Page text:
"We are conservation planning for averages, not extremes"
April 21, 2011

Data collected by scientists at Iowa State University suggests that topsoil erosion in Iowa is much worse than thought, due to extremely heavy rainstorms over the last few years and pressure placed on conservation measures by very high corn and soybean prices. As commodity prices rise, land that was previously either unsuitable for row crops due to erosion -- or that was designated specifically for conservation -- is being put into use growing crops, which can increase the risk of soil erosion into the water. An analysis of the ISU data by an advocacy group called the Environmental Working Group concludes that portions of western Iowa are losing topsoil much faster than the statewide averages suggest.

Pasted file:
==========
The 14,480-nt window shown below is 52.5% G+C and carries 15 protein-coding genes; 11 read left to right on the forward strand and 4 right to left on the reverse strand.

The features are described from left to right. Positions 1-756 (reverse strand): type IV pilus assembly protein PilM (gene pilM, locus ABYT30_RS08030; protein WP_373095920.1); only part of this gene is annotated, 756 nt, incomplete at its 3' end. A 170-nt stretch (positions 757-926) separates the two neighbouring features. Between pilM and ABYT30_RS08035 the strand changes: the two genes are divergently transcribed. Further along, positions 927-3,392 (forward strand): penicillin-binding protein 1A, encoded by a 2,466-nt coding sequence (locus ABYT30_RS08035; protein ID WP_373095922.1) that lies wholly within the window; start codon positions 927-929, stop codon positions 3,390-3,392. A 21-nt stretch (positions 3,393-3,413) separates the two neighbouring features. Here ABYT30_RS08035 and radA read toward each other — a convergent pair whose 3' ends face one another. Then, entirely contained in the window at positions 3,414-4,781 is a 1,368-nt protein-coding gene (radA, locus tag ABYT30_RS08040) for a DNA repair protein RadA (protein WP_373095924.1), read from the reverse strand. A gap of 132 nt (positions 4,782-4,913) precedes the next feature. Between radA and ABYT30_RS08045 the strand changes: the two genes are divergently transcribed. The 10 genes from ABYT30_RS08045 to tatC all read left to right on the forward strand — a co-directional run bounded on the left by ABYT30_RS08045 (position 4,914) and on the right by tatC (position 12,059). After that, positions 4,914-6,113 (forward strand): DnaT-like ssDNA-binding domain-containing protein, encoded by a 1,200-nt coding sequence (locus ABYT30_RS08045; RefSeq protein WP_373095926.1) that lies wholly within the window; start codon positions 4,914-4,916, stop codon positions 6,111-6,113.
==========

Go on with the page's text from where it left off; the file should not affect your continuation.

Soil erosion is just as much a matter for water quality as it is for agricultural production. That's why products like turbidity curtains are used to prevent stormwater from carrying runoff into otherwise clear creeks and streams. Erosion also can carry fertilizer (including animal manure used for fertilizer) into waterways, which can contribute to high nitrate levels. (See a recent article on nitrate contamination to which we contributed in the recent Nebraska AWWA journal.) Please feel free to contact us with your questions about how to control erosion and how to manage its effects on public water systems.

April 2011
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last revised April 2011